But you’re not even hearing or feeling it or seeing it. It’s terrible audio. These days, you don’t have to get off your ass to do anything. You can explore the world from your computer.

Who was your musical idol when you were growing up?
My foundation is punk rock. My mom would play Linda Ronstadt and Rod Stewart. My dad was into the Cagles. That’s the first kind of music I heard. When I was a teenager, I got into punk rock. I grew up in Orange County. That’s what was going on at the time. I was into Minor Threat and Black Flag and GBH and the Toy Dolls. I really liked Ian MacKaye from Minor Threat. I got into Bon Scott and Brian Johnson. I loved Ian Astbury from the Cult.

Was it hard to find shows to go to in Orange County?
I went to Fenders Ballroom in Long Beach. My first show was the Ramones. I was in bands in high school. I was too young to play clubs. We would play house parties and get a keg of beer and charge $3 at the door and set up in someone’s living room and that would be it. We would play until the cops came.

What caused the band to split up?
After the Time Bomb tour, three of the band members had quit. It was just Keith and I. It started as Keith and I and we just got on with it. We had a drummer friend who would come in. We would make demos. I would write the lyrics and we started demoing songs for the next record. We were auditioning guys at the time. They had a warped sense of what was going on. They thought we had all this money to pay them. We had no money. We couldn’t find the right people. In L.A. unless you’re paying people, no one will play with you. The guys in GNR came in and we did that for a month and then that fell apart. I told Keith I couldn’t handle being in a band. I needed to step out for a second, and he was tired too. We didn’t have a falling out. It was nothing like that. Eventually, we started talking again.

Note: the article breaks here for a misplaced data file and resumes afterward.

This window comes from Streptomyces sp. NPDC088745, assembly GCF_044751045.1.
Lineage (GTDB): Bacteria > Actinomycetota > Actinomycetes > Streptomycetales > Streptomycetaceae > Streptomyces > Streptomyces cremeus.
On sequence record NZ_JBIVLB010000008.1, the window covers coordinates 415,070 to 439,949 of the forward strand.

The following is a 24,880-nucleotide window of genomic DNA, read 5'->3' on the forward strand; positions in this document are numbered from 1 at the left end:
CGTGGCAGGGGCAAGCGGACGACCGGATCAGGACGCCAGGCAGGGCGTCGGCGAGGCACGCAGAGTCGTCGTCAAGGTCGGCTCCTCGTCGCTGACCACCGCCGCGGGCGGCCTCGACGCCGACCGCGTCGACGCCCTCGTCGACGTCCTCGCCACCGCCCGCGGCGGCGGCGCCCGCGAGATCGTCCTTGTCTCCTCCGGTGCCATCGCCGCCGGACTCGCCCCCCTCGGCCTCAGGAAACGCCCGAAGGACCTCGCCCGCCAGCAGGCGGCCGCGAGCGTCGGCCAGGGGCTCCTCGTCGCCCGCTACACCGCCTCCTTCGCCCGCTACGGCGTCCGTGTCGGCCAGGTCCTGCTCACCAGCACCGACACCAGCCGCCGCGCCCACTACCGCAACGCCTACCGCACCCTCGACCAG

Why do you think the band was more successful the second time around?
The band was never right when we first got into it. It wasn’t five guys that were all focused on what was the best for Buckcherry and being Buckcherry. We finally found the right guys and they went through the same hard knocks we’ve been through. They’re friends of ours. We had a lot of communication and we didn’t let anything get too far out of control. We set up a rehearsal and gave them a few songs to learn. We walked out of there with smiles on our face and it was really easy. Keith and I said, “O.k. Come next Wednesday and bring studio rent.” And they did. We started working five days. It all took off on its own. “Crazy Bitch” took off the Internet. We weren’t going to go with that song because we didn’t think it would get played on the radio.

Any regrets regarding Velvet Revolver, the band you could have fronted before Slash pulled the plug?
That all came about before Velvet Revolver. Keith was involved in it, too. We had done a show for a Randy Castillo benefit. It was fun. We started rehearsing and we had something. It didn’t work out. It became Velvet Revolver, but only long after that.

Sounds like it worked out for the best.
I always tell Keith this band now is like Buckcherry with really great players.